VMware has revealed that three senior executives have chosen to leave the company.
The three departed staff are Tom Gillis, Mark Lohmeyer and Ajay Patel.
Gillis was senior vice president and general manager of VMware’s networking and advanced security business group. Lohmeyer was vice president and general manager of the company’s cloud infrastructure business group. Patel served as veep and GM of the modern applications and management business group.
VMware told The Register all three “have decided to leave VMware for new opportunities,” in a statement that opened as follows:
Four execs have been called off the bench to replace the departing staffers.
Umesh Mahajan will step up to lead the networking and advanced security business group. Krish Prasad gets the job of leading the cloud infrastructure business group, while Purnima Padmanabhan will take over the modern apps and management business group. Jason Rolleston will take over the security business unit.
Senior execs with decent track records are often in demand – but few vendors lose three in a short period of time.
And as VMware has acknowledged, its looming acquisition by Broadcom and pivot to multi-cloud management both represent logical jumping-off points.
But these departures are a bad look for two reasons.
One is that VMware’s rank and file workers will surely wonder why three senior leaders have decided to leave, and perhaps conclude their departures are a signal they would be wise to do similar.
The second is that the three leaders also oversaw products that VMware – and Broadcom – have marked as sources of future growth. Yet VMware recently posted tepid growth of just one percent year on year – albeit at a time it introduced several major product releases, so customers had very good reason not to increase spending.
The modern applications and management business group focuses on cloud native application development, multi-cloud management through VMware Tanzu and the recently rebranded Aria portfolio (formerly known as vRealize). VMware is scrapping hard to have its container-centric Tanzu portfolio accepted by its customers, because it knows that the virtual machine’s days as the dominant way to package abstractions are over and it must therefore be relevant to the world of cloud-native applications and containers. Doing so means wining over developers who do not naturally see VMware as a vendor they need to consider.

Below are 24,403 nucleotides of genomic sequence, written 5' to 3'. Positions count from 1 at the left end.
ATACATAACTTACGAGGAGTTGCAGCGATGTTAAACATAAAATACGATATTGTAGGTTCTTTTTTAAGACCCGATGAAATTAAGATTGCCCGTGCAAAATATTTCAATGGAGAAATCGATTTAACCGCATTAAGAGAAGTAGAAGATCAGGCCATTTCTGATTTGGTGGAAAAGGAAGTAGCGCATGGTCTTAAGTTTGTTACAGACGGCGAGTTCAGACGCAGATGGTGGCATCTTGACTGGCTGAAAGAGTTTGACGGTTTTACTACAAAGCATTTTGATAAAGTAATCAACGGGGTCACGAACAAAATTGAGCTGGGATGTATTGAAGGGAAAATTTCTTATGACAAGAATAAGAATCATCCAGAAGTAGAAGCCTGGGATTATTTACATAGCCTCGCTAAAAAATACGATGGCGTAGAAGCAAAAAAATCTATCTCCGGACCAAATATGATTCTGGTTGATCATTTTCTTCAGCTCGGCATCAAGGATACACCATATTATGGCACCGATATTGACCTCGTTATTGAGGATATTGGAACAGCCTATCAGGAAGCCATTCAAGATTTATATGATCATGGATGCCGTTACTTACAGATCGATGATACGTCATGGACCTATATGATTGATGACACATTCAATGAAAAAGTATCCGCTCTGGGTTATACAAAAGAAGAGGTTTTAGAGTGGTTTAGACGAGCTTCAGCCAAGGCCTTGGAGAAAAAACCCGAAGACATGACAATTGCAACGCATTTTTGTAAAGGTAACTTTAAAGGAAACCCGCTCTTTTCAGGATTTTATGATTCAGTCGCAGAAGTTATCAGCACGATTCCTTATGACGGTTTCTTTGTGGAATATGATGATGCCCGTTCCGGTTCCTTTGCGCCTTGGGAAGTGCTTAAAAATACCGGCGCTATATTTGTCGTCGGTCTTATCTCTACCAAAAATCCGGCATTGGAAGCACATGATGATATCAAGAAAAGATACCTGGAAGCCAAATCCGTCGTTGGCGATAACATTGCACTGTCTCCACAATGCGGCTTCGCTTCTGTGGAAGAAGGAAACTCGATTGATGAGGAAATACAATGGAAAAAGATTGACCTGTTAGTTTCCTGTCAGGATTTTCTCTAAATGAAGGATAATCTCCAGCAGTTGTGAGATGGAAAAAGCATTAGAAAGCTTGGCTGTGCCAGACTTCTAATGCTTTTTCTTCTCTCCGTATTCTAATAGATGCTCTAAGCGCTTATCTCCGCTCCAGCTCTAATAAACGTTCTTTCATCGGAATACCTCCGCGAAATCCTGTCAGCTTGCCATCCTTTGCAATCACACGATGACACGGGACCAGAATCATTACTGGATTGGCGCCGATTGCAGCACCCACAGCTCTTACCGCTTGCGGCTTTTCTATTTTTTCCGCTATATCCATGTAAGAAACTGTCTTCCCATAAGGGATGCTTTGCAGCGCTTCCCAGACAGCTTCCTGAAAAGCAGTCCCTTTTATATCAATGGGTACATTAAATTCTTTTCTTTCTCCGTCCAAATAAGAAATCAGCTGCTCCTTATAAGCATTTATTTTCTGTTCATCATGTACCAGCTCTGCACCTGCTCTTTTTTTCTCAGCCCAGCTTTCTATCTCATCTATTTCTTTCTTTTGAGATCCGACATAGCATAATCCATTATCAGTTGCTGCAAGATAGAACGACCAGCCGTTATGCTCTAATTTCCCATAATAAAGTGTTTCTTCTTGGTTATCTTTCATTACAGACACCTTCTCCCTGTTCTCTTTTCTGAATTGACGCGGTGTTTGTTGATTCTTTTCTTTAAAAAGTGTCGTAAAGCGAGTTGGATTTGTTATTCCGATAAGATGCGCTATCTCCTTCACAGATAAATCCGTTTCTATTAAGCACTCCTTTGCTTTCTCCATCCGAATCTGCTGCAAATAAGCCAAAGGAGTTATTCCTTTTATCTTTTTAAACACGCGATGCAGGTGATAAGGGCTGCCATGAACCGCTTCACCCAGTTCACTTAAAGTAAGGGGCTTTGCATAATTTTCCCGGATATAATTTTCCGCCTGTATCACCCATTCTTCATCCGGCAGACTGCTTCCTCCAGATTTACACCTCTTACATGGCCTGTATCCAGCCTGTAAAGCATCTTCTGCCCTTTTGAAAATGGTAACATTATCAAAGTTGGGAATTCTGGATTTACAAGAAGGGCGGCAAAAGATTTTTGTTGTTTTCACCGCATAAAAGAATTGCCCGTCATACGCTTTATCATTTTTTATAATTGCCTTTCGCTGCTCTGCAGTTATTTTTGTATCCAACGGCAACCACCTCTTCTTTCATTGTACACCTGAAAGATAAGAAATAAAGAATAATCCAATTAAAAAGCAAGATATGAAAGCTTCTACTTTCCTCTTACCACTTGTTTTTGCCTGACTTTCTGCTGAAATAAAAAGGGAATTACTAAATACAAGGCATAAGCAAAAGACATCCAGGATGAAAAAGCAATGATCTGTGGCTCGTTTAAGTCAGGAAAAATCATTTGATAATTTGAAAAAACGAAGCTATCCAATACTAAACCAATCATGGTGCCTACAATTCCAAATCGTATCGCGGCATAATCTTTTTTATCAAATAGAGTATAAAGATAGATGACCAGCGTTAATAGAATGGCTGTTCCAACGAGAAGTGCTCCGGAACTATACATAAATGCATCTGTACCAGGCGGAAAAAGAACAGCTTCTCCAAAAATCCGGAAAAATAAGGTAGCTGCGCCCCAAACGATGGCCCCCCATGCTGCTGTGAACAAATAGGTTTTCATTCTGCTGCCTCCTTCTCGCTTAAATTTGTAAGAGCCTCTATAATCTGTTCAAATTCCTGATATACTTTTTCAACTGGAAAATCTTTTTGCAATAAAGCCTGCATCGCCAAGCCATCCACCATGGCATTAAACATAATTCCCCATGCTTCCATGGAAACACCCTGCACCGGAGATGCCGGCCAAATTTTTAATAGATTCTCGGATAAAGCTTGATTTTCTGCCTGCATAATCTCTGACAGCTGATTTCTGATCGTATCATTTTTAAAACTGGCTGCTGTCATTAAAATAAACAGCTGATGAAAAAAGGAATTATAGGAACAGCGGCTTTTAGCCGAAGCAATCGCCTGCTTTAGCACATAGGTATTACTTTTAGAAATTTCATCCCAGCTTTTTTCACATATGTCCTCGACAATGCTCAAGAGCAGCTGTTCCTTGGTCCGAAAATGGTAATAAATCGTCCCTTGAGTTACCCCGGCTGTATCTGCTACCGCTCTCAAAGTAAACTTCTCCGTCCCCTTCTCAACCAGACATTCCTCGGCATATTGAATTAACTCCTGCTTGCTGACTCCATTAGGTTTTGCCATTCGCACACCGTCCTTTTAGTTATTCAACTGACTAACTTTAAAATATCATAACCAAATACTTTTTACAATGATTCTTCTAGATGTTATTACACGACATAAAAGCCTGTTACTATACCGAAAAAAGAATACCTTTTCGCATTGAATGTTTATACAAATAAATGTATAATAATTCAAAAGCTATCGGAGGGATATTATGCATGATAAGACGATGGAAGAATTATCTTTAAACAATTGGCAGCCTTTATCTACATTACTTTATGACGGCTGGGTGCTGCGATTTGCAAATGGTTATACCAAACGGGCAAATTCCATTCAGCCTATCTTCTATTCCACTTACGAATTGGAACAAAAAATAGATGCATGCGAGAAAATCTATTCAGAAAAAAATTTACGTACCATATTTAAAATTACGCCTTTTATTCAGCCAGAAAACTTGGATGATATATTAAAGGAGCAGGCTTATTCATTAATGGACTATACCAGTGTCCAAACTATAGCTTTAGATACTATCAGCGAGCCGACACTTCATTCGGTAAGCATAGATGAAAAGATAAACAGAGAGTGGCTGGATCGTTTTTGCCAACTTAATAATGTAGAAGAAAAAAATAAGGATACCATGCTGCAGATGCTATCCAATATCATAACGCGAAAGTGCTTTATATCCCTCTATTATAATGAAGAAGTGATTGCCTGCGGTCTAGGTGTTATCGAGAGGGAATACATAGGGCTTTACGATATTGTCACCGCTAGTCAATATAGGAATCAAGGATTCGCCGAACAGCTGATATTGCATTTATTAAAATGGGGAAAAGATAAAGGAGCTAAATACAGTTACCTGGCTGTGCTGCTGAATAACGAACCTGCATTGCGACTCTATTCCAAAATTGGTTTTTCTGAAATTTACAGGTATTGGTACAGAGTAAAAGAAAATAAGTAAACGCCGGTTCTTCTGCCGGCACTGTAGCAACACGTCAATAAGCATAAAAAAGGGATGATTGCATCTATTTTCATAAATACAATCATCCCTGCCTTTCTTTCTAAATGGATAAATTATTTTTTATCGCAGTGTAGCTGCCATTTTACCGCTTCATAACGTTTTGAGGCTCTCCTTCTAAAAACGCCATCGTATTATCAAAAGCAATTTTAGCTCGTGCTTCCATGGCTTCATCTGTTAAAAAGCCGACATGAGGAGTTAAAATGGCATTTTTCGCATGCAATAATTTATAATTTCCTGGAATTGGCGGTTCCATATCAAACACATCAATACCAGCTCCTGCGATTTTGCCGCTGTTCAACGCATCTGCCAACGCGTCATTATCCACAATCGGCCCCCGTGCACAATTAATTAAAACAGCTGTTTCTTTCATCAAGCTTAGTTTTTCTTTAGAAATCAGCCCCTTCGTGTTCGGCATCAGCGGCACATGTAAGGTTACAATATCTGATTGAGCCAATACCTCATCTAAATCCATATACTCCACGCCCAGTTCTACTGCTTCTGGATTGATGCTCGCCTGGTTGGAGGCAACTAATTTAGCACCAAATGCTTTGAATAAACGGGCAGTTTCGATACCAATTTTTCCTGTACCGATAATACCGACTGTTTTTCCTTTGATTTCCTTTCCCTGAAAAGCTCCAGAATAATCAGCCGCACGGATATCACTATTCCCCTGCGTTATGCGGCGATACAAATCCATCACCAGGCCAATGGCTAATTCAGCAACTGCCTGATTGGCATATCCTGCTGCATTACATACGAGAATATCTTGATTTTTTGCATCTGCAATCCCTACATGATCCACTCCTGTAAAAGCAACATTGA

The networking and advanced security business group had the job of explaining VMware’s vision for embedding security deep in the network and compute stacks – an approach the company contrasts with current arrangements that typically see multiple overlapping security products used across an enterprise. VMware has long hoped it could help customers to transform security and, with its Carbon Black range, displace rival security vendors. There’s little evidence that plan has achieved substantial success.
The cloud infrastructure business group covers VMware’s core compute products, as applied to clouds of all sorts.
The executive departures come as Broadcom continues to publish articles penned by CEO Hock Tan in which he denies that he plans prices rises for VMware products or has no interest in serving certain market segments. The company used both tactics after acquiring CA and Symantec.
Analyst firm Gartner updated its guidance for VMware customers on December 2 and advised that, while it does not believe Broadcom will repeat the tactics it used on past acquisitions or increase prices directly, customers will still feel price pressure.
“We expect Broadcom will first attempt to drive increased customer spend via expanding customer usage of VMware products,” the firm’s advice states.
“However, we believe that customers who do not wish to expand usage of VMware products will face out-the-door cost increases (either via price increases, discount adjustments, metric changes, audits or a combination of these factors). In addition, we believe Broadcom will accelerate the shift from perpetual to subscription licensing, and from per-CPU to per-core pricing.”
Broadcom loves user groups now
While VMware customers digest that advice, Broadcom last week targeted members of VMware’s User Group (VMUG) with a letter [PDF] telling them all will be well.
The Register sometimes attends VMUG meetings has heard members speculate that Broadcom’s stated preference for lowering sales and marketing expenses at acquired companies could see financial support for the User Groups end. An end to funding, members tell us, would represent a significant and unwelcome change to the nature of VMware’s relationship with its community.
The letter does not explicitly indicate that financial support will continue under Broadcom’s ownership, but Tan states that during his ongoing meetings with the VMware ecosystem “one theme stood out to me: the value that the VMware User Group brings to the broader ecosystem. The passion, talent and dedication of VMUG’s members – whether its end-users, partners or VMware employees – speak to precisely what excites us about VMware and the vast potential we see in this combination.”
The letter also argues that combining Broadcom and VMware will be good for customers because it will create a broader software portfolio with more relevance to a multi-cloud world.
But VMUG members, and VMware customers, must wait many months before they will see how Broadcom’s words translate into action. Broadcom last week told investors that authorities in Brazil, Canada, and South Africa have approved the acquisition, but the European Union looks set to conduct a full probe into the competition-related aspects of the deal. That will take time, but should not derail its plan of concluding the deal in late 2023.
VMware is therefore left to carry on business as usual while regulators ponder its fate – and while staff wonder why three of their senior leaders decided they could do better elsewhere. ®